It's a different approach to AMP, but valuable for members who wouldn't otherwise be insured. SaverProtect policy covers redundancy and bankruptcy, which the AMP product doesn't. But Mercer's cover doesn't include a life insurance policy or lump sums.

The AMP policy also puts money in the claimant's bank for him or her to spend as they see fit, whereas the Mercer policy only covers KiwiSaver contributions.

In an ideal world people would visit an insurance broker (aka financial adviser) and get a policy tailored to their needs. Some people need more cover than others, and don't realise that fact. Needing it, of course, doesn't mean they can find the money to pay the premiums, even if that should come before more gratuitous spending.

One heart-warming aspect of the AMP policy is that it doesn't exclude pre-existing conditions. Such an exclusion means that if you've suffered from a condition before you took out the insurance you won't be covered.


Most insurers exclude previous illnesses for life, although the better policies only count it out for five years. AMP has decided not to exclude such illnesses and spread the risk of doing that across all customers. Its only exclusion is that it won't cover anyone who has been told by a doctor that they have an illness that could result in death within 12 months.

Broad pre-existing conditions clauses can be trickier than former President Nixon, so it's a decision that should benefit its customers.

The advantage of being able to tick a box for insurance while signing up for KiwiSaver is that it will ensure that people who might not otherwise have been covered will have basic protection should their lives go awry.

The Trade Me experience, where life insurance is a tab across the top of the screen along with dating, holiday homes, vehicle reports and personal loans, has shown that availability through everyday retailers encourages people to buy cover. That will prove the case with KiwiSaver-linked insurance as well.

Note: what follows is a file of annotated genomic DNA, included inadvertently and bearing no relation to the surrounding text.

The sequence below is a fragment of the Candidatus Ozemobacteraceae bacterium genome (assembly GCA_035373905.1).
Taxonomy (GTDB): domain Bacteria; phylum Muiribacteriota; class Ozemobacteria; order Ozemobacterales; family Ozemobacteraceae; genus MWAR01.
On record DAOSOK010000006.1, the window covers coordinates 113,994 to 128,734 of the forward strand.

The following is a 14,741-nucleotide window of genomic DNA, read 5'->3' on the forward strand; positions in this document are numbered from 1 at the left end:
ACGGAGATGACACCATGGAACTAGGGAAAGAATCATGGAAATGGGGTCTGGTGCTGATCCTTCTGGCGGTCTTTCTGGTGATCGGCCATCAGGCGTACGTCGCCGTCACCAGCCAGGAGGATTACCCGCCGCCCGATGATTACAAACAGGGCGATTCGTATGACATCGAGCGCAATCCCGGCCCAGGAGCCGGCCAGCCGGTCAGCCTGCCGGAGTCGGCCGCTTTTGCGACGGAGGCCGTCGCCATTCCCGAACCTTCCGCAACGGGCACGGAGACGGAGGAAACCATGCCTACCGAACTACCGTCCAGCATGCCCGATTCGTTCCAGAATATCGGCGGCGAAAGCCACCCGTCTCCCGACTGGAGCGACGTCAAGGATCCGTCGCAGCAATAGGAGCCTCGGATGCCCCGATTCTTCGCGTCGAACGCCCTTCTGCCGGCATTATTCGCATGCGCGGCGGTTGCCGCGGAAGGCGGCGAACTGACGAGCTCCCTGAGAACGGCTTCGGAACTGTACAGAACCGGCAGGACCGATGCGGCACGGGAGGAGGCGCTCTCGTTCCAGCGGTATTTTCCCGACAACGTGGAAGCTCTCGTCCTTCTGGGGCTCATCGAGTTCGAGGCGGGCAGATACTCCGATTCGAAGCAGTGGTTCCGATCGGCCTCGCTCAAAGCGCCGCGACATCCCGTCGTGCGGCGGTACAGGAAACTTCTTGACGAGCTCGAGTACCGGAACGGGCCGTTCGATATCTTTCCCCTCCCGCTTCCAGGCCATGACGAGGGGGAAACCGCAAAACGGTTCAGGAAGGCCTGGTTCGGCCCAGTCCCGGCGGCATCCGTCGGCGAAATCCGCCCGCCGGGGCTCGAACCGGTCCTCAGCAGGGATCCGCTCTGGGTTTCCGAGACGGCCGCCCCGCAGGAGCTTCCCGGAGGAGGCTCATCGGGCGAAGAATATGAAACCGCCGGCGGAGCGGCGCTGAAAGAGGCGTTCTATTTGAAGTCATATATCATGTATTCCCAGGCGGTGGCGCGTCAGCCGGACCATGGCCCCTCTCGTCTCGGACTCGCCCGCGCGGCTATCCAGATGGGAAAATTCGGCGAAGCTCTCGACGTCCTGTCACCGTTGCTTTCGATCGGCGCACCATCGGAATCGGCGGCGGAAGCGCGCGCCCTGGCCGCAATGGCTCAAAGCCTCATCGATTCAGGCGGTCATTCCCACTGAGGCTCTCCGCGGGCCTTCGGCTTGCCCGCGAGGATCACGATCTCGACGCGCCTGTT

Another product on offer to KiwiSavers is $10,000 of "free" accidental death cover from Grosvenor KiwiSaver, which is enough to cover the cost of a modest funeral. I say "free" in inverted commas because customers are in effect paying for it through their KiwiSaver fees.

The Grosvenor cover doesn't require the customer to tick a box, says Diana Papadopoulos, the financial services company's head of sales and marketing.


I wrote last year about Countdown's bills payment insurance, also underwritten by Cigna, which is a simple income-protection policy that covers up to $2000 a month if the policyholder can't work because of illness or redundancy (

Mercer KiwiSaver customers also have the option of a BillProtect policy that covers from $700 to $2000 a month for up to six months following a sudden loss of income. There is a 30-day stand-down period.

Russell Hutchinson, managing director of Chatswood Consulting, points out that KiwiSavers are able to withdraw their savings in the event of serious illness or financial hardship.

But the difference with insurance is that the person keeps their retirement nest egg and is paid out. So tying insurance to KiwiSaver is a good move for providers, he says.

And to anyone who doesn't have sufficient savings to survive without a job, or not enough money for loved ones to pay for their funeral and get by without your income - get insurance now.